We find that the Hindus also place their seven primitive Rishis in the Great Bear and the Aryans also divided the night sky into seven parts, and in the Esoteric Doctrine we find the teachings of seven forces of Nature. The seven souls of the Pharaoh are often mentioned in the Egyptian texts and Seven Souls, or principles in man were identified by the British Druids. The Rablins and Karens of India also counted up the number of souls as seven. But the 'souls' in this case are not the divine principle now under consideration, but rather the septenary division of Man into distinct and separate parts or functions, such as we discussed in our very first article in this Course, when we asked: "what do body, mind, soul and spirit really mean?"
For these reasons we cannot believe in a seven-fold soul; is one not sufficient and must we needlessly multiply an already insoluble mystery? The difficulty with all the ancient and modern soul theories is that those teachers cannot get away from the material in the earthly as well as in the Astral World; or with regard to the Godlike spark—as it is called—and with the very soul itself.
They say that the soul has neither form nor substance, and then immediately give it form by comparing it with a material manifestation, such as the breath of God or even the ether! They talk about the things the soul does on the 'inner planes,' and the more they try to explain, the more fantastic their explanations become, and the more entangled they are by that far-spread net of the objective worlds. There is only ONE Soul, complete in itself; the other six parts are on the material plane, whilst the Divine Soul, the first part of the seven-fold principle of Man—is non-material.
Secrecy in Esoteric Teachings
In the Esoteric Teachings we read about those who 'see without eyes, hear without ears, and sense without organs,' but the meaning of this truth is so hidden in the text, that it needs a commentator to explain what is meant. Why all this secrecy? If you utter a divine truth, the wise man will perceive at once its beauty and verity, and with him the secret is safe; he would probably have discovered it for and by himself in any case. The fool, the unlearned, the unevolved, the vulgar, on the other hand, will gape at you with incredulity, and will know just as much as they did before—which is nothing—and so the secret is safe with them too!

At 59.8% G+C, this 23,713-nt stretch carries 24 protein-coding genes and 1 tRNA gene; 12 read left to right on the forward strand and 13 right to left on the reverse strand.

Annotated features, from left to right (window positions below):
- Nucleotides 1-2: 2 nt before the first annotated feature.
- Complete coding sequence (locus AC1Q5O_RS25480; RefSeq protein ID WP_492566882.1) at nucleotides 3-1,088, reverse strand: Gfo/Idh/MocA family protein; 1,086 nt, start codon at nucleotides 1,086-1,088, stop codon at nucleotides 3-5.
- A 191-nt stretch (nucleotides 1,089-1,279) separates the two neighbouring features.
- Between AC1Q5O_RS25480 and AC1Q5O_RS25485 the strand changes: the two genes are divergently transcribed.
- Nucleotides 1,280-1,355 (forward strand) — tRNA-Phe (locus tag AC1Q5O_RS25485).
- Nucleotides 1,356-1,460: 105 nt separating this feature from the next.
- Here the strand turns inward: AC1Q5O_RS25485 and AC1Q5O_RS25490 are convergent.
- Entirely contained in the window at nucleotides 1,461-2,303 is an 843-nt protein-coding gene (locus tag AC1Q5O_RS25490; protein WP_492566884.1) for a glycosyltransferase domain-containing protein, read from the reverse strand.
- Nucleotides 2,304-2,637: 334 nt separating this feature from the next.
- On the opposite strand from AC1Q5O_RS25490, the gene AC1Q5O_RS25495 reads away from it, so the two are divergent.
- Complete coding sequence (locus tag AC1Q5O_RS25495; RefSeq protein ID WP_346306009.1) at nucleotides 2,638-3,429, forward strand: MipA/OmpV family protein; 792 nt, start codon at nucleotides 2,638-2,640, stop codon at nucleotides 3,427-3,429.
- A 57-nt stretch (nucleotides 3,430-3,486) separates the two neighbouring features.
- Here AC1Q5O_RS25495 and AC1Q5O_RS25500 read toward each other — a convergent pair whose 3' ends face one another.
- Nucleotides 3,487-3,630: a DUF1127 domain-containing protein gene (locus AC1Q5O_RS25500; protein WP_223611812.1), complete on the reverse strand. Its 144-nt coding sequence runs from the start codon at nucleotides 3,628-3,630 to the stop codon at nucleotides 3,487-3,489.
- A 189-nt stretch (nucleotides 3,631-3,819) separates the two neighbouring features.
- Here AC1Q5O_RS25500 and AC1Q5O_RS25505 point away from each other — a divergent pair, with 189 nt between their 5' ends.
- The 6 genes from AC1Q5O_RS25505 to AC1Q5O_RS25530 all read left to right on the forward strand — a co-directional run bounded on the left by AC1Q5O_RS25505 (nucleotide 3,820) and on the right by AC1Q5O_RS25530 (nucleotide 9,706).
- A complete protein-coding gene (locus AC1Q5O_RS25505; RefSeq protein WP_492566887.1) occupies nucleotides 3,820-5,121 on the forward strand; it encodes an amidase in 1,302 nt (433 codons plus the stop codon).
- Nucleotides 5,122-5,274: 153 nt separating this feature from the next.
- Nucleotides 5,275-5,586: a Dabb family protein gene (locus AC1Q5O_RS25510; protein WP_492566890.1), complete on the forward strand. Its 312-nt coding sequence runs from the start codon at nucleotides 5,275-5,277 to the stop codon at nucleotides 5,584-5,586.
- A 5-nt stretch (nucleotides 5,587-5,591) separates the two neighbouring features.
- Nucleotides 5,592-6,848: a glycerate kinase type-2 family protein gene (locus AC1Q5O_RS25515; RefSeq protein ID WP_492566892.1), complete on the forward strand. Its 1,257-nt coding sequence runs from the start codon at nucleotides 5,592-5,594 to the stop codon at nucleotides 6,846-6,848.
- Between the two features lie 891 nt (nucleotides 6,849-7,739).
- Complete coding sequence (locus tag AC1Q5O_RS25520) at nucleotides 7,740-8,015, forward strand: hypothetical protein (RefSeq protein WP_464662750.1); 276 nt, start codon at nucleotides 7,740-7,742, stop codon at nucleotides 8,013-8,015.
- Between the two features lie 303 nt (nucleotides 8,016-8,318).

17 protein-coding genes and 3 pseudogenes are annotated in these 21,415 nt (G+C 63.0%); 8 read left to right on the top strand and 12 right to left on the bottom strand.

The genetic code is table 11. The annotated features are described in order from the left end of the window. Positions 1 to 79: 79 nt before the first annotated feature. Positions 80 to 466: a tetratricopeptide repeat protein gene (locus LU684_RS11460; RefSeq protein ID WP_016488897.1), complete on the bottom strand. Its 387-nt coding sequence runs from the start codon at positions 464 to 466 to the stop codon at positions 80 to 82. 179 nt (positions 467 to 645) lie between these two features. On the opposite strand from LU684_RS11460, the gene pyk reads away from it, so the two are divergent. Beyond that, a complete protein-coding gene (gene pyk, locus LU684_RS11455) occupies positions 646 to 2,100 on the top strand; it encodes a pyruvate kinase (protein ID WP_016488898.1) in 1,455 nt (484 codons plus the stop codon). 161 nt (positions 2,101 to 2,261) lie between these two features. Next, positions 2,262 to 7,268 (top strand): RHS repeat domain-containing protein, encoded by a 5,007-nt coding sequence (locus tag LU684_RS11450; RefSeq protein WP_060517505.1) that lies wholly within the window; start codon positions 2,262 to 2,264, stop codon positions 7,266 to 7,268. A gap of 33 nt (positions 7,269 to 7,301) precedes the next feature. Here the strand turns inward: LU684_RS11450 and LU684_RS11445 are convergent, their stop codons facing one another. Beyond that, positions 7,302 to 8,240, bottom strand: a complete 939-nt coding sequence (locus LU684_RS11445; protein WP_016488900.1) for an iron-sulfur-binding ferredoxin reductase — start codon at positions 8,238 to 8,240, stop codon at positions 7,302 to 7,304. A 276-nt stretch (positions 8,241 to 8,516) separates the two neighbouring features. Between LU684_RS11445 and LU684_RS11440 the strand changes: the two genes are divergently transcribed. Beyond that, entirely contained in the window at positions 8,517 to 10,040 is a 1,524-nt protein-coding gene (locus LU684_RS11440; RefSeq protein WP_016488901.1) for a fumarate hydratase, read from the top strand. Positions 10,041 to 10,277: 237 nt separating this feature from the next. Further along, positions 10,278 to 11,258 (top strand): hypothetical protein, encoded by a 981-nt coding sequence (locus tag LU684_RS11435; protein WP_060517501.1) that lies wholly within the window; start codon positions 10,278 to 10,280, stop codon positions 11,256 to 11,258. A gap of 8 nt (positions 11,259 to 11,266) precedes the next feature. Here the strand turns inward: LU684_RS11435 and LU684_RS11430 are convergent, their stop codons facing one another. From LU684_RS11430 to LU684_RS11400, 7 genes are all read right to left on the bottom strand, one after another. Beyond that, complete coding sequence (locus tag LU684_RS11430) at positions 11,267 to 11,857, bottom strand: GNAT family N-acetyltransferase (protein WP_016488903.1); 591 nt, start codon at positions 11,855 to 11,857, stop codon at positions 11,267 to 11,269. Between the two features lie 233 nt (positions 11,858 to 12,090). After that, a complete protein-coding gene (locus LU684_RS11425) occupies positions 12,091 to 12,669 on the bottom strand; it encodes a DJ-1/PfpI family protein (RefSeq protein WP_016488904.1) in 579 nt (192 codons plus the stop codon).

On the other hand, as we mention in many of our articles, there are a number of secrets of an occult, but material, nature, which cannot be revealed. In some cases because words cannot make these secrets clear, in other cases because the—sometimes—simple principles might be understood by the unscrupulous, and would become veritable dangers to humanity in their hands. It would—in time—also destroy these dark souls, but possibly too late to avert great damage and suffering. But when we deal with the purely spiritual there is not the same need for all this mystery, and why a simple statement, such as the one that refers to the soul, should be written in such a manner that very few can understand the riddle, has always puzzled us.
It would be to the good of all if everyone had a greater amount of wisdom in regard to spiritual truths than is now the case. There certainly would be more peace and tolerance in the world than we can boast of at this time. Many people today blame the Church and its methods, others blame Capitalism, still others Communism, or Fascism; all, in their own way, responsible on account of their intolerance towards those who do not think—if they think—the same.